Friday, July 31, 2015

CAFC reverses WDNC in Blue Ridge case; synecdoche not inherently ambiguous

There was a claim construction issue in SOCIEDAD ESPANOLA DE ELECTROMEDICINA Y
CALIDAD, S.A. v. Blue Ridge ; Phillips was cited:

Claim terms are generally given “the meaning that
the term would have to a person of ordinary skill in the
art in question at the time of the invention.” Phillips v.
AWH Corp., 415 F.3d 1303, 1312 (Fed. Cir. 2005) (en
banc) (citations omitted). “[T]he person of ordinary skill
in the art is deemed to read the claim term not only in the
context of the particular claim in which the disputed term
appears, but in the context of the entire patent, including
the specification.” Id. at 1313.

The parties dispute the proper construction of two
claim terms: “two insulated chambers” and “magnetic
core.” Because the district court relied only on intrinsic
evidence in its claim construction, we review its claim
construction entirely de novo.

[So the Teva decision is not at play here.]

The issue on insulated chambers:

The district court recognized that construing “insulated
chambers” as electrically insulated “has a common
sense appeal.” Construction Op. at *7. Nevertheless, it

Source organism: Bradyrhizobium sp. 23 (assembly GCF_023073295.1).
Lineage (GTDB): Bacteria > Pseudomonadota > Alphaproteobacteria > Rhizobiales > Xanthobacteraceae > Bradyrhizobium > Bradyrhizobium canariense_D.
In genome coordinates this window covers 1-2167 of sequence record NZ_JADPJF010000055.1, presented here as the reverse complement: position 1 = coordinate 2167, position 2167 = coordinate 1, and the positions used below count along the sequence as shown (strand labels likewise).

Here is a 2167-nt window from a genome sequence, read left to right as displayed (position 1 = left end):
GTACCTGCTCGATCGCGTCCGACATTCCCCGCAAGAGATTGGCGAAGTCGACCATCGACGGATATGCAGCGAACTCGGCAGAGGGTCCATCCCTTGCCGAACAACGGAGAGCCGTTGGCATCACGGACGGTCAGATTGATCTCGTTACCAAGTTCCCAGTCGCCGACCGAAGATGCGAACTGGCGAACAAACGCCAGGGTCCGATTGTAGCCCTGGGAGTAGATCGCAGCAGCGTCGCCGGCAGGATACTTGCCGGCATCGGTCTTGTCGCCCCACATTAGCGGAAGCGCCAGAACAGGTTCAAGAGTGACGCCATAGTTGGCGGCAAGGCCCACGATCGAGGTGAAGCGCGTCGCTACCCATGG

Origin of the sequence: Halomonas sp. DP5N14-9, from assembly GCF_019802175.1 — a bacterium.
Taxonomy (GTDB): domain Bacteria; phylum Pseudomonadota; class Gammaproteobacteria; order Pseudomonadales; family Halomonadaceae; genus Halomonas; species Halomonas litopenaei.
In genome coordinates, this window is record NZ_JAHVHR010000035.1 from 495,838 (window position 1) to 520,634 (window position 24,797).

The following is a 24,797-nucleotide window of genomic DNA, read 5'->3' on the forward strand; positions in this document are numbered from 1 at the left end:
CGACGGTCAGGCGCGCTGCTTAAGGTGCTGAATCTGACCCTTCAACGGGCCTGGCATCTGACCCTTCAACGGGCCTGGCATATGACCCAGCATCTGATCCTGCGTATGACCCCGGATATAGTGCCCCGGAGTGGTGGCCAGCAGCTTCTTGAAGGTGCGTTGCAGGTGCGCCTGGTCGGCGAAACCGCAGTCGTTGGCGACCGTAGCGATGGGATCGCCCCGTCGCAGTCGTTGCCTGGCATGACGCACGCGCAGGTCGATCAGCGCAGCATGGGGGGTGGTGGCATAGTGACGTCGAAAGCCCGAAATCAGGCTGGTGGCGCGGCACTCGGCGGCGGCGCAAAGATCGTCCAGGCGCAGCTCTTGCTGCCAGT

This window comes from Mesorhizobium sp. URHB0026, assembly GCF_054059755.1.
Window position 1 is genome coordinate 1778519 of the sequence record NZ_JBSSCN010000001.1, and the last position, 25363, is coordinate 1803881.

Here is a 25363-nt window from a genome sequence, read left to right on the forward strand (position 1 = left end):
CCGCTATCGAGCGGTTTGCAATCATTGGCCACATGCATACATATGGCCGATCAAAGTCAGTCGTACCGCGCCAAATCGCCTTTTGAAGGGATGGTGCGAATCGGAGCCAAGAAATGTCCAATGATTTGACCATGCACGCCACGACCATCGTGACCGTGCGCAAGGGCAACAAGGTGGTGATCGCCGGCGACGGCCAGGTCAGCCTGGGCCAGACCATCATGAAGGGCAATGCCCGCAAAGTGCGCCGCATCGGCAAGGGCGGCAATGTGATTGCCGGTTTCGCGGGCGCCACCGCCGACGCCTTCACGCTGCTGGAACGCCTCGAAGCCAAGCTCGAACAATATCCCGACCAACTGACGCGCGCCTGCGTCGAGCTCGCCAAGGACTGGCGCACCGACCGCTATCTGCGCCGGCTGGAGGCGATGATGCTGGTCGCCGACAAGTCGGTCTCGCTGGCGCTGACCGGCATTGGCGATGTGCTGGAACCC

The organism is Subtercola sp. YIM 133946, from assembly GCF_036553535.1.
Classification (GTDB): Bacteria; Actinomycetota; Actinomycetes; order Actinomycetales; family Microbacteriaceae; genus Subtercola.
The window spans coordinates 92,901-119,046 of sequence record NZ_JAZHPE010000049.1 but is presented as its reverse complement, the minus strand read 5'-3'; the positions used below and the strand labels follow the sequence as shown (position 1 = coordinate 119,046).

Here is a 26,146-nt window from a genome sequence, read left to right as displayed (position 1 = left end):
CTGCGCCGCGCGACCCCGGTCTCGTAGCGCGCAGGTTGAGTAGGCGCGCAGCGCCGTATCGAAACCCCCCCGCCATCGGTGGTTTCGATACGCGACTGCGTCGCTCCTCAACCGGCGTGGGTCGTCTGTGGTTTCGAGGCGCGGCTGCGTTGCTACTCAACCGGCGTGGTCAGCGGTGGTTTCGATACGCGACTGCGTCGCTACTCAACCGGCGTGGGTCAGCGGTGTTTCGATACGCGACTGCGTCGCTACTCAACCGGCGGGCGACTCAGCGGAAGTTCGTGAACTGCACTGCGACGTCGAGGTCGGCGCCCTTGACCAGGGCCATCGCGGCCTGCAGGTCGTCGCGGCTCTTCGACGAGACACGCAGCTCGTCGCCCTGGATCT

concluded that the patentees disavowed this definition
during prosecution. Id. at *8–10. The district court
placed great weight on the patentees’ statement during
prosecution describing their invention as requiring “different
and isolated chambers,” quoting this language
three different times. Id. at *9, *10 (quoting ’534 application
at applicants remarks (May 27, 2003) (emphases in
original)). The district court’s quote of the prosecution
history was inaccurate.
The prosecution history refers to
the chambers as being “different and insulated,” but
never refers to them as being isolated. What was referred
to as being “isolated” were the “different and
isolated columns.” ’534 application, applicants remarks
(May 27, 2003). The prosecution history thus fails to
support the district court’s characterization of the two
chambers as being so isolated that nothing can pass from
one to the other. The prosecution history certainly does
not rise to the level of a clear and unmistakable disavowal.
Blue Ridge argues that the plain and ordinary meaning
of “chambers” requires some sort of an enclosure.
True enough. But Blue Ridge has failed to show that such
an enclosure must be so closed or isolated as to prevent oil
or other elements from passing from one enclosure to


Thus, the proper construction of “two insulated chambers”
is “two electrically insulated chambers.”

** As to magnetic core:

Blue Ridge argues that a synecdoche is inherently
ambiguous and should, therefore, be construed against
SEDECAL. That is not the law. Where a claim term
“ha[s] more than one plain and ordinary meaning,” we
look to the specification to ascertain which definition is
intended. See Kaneka Corp. v. Xiamen Kingdomway Grp.
Co., --- F.3d ----, 2015 WL 3613644, at *4 (Fed. Cir. June
10, 2015).
From the foregoing, we conclude that the phrase
“magnetic core” as used in the specification of the ’829
patent refers to core legs connected by yokes. The district
court’s contrary conclusion is unsupported by the specification
and is erroneous.



Post a Comment

<< Home